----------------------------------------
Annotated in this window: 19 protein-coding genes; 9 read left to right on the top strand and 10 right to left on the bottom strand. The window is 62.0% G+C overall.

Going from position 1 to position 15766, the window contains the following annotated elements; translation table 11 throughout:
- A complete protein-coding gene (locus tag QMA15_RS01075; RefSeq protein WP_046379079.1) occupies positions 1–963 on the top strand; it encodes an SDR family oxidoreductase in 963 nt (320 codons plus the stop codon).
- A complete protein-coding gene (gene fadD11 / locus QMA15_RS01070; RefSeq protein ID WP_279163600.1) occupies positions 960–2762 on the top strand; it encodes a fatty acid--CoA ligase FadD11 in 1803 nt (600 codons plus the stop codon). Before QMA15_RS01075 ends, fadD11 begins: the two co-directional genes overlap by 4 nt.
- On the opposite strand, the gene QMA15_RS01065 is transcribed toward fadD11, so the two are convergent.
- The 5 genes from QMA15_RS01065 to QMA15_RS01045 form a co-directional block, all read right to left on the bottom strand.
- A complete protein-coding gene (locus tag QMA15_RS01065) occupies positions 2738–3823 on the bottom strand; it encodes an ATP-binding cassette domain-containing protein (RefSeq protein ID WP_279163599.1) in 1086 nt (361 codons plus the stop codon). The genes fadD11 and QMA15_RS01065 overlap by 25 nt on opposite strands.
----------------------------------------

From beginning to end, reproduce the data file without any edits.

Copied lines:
Annotated in this window: 19 protein-coding genes; 9 read left to right on the top strand and 10 right to left on the bottom strand. The window is 62.0% G+C overall.

Going from position 1 to position 15766, the window contains the following annotated elements; translation table 11 throughout:
- A complete protein-coding gene (locus tag QMA15_RS01075; RefSeq protein WP_046379079.1) occupies positions 1–963 on the top strand; it encodes an SDR family oxidoreductase in 963 nt (320 codons plus the stop codon).
- A complete protein-coding gene (gene fadD11 / locus QMA15_RS01070; RefSeq protein ID WP_279163600.1) occupies positions 960–2762 on the top strand; it encodes a fatty acid--CoA ligase FadD11 in 1803 nt (600 codons plus the stop codon). Before QMA15_RS01075 ends, fadD11 begins: the two co-directional genes overlap by 4 nt.
- On the opposite strand, the gene QMA15_RS01065 is transcribed toward fadD11, so the two are convergent.
- The 5 genes from QMA15_RS01065 to QMA15_RS01045 form a co-directional block, all read right to left on the bottom strand.
- A complete protein-coding gene (locus tag QMA15_RS01065) occupies positions 2738–3823 on the bottom strand; it encodes an ATP-binding cassette domain-containing protein (RefSeq protein ID WP_279163599.1) in 1086 nt (361 codons plus the stop codon). The genes fadD11 and QMA15_RS01065 overlap by 25 nt on opposite strands.